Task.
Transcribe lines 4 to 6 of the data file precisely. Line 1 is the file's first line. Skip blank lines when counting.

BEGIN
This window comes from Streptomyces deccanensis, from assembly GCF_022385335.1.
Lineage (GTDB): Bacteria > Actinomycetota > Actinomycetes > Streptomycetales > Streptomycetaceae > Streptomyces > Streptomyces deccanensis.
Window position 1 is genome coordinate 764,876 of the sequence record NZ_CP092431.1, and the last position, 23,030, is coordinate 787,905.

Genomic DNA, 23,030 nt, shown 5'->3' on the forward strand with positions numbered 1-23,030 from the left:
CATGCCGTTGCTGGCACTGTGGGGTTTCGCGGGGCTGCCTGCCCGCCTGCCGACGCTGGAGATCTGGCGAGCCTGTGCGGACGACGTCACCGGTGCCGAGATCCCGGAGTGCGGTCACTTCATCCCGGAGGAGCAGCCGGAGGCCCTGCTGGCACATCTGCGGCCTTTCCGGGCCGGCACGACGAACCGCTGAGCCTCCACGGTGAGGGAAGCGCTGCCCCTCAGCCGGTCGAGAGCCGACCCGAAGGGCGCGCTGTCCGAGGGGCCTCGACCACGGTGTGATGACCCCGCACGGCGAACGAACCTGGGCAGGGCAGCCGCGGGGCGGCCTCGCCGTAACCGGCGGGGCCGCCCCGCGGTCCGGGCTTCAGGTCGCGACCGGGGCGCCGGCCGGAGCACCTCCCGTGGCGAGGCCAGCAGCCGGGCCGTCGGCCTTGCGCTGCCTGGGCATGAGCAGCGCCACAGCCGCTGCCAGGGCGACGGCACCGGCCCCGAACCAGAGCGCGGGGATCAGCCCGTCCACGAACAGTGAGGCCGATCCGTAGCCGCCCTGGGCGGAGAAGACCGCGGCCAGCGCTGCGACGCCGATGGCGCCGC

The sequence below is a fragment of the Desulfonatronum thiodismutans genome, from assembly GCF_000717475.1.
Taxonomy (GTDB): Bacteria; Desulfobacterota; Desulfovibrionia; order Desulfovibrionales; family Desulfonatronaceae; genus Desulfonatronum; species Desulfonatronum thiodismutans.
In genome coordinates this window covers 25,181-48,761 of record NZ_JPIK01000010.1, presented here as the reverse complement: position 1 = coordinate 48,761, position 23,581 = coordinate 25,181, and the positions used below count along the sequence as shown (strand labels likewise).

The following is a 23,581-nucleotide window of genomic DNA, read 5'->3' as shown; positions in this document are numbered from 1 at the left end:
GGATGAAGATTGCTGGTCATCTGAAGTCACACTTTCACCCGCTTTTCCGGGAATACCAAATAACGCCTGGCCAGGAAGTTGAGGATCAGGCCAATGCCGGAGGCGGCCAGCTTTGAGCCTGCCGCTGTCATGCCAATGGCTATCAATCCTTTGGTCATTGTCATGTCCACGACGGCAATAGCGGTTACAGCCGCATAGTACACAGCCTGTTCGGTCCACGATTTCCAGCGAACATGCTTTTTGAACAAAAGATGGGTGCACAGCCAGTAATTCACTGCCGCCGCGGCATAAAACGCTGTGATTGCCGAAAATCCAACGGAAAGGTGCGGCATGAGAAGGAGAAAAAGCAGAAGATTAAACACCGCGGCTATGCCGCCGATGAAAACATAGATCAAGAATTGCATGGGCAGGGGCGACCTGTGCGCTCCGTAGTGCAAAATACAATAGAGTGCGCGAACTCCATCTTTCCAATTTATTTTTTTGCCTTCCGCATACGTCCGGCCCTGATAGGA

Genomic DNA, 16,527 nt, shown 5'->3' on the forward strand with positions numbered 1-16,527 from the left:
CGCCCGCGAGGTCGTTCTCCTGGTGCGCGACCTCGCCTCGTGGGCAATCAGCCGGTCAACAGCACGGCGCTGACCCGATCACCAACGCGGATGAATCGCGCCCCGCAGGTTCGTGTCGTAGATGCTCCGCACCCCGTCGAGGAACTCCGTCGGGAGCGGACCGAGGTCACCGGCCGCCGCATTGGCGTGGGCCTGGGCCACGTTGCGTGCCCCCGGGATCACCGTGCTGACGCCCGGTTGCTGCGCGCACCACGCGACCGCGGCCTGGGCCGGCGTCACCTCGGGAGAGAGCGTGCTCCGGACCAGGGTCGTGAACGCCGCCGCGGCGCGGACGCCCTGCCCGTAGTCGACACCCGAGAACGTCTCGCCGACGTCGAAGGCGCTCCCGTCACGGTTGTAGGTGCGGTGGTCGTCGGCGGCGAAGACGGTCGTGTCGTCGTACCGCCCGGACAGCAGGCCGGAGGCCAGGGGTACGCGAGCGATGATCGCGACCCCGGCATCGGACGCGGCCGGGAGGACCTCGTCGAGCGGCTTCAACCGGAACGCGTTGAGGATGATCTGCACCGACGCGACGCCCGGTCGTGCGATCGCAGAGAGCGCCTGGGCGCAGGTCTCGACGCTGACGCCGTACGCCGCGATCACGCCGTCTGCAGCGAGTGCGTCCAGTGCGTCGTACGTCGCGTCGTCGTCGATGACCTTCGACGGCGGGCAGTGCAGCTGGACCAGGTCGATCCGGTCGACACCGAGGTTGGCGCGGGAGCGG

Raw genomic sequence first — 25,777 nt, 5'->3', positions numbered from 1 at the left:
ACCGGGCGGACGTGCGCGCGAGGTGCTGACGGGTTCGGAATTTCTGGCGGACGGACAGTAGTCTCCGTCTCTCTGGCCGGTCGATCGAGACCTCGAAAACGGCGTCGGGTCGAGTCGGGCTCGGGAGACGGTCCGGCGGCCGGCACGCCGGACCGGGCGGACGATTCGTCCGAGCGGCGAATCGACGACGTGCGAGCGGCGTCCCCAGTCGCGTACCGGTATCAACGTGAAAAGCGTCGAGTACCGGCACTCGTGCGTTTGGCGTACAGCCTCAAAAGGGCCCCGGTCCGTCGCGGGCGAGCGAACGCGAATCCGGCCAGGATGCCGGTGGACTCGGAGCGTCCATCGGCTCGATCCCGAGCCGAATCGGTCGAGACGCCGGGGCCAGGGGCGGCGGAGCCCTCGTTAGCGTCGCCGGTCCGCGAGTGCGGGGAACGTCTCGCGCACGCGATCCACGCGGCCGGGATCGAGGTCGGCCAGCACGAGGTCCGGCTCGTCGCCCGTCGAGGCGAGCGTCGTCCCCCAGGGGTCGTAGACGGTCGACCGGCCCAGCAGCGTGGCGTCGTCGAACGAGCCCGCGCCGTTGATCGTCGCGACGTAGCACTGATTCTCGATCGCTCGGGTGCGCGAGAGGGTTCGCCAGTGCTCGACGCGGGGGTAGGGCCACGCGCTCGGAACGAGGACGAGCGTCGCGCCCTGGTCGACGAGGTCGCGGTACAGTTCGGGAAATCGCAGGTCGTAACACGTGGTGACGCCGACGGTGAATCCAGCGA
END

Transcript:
Genomic DNA, 23,030 nt, shown 5'->3' on the forward strand with positions numbered 1-23,030 from the left:
CATGCCGTTGCTGGCACTGTGGGGTTTCGCGGGGCTGCCTGCCCGCCTGCCGACGCTGGAGATCTGGCGAGCCTGTGCGGACGACGTCACCGGTGCCGAGATCCCGGAGTGCGGTCACTTCATCCCGGAGGAGCAGCCGGAGGCCCTGCTGGCACATCTGCGGCCTTTCCGGGCCGGCACGACGAACCGCTGAGCCTCCACGGTGAGGGAAGCGCTGCCCCTCAGCCGGTCGAGAGCCGACCCGAAGGGCGCGCTGTCCGAGGGGCCTCGACCACGGTGTGATGACCCCGCACGGCGAACGAACCTGGGCAGGGCAGCCGCGGGGCGGCCTCGCCGTAACCGGCGGGGCCGCCCCGCGGTCCGGGCTTCAGGTCGCGACCGGGGCGCCGGCCGGAGCACCTCCCGTGGCGAGGCCAGCAGCCGGGCCGTCGGCCTTGCGCTGCCTGGGCATGAGCAGCGCCACAGCCGCTGCCAGGGCGACGGCACCGGCCCCGAACCAGAGCGCGGGGATCAGCCCGTCCACGAACAGTGAGGCCGATCCGTAGCCGCCCTGGGCGGAGAAGACCGCGGCCAGCGCTGCGACGCCGATGGCGCCGC

The sequence below is a fragment of the Desulfonatronum thiodismutans genome, from assembly GCF_000717475.1.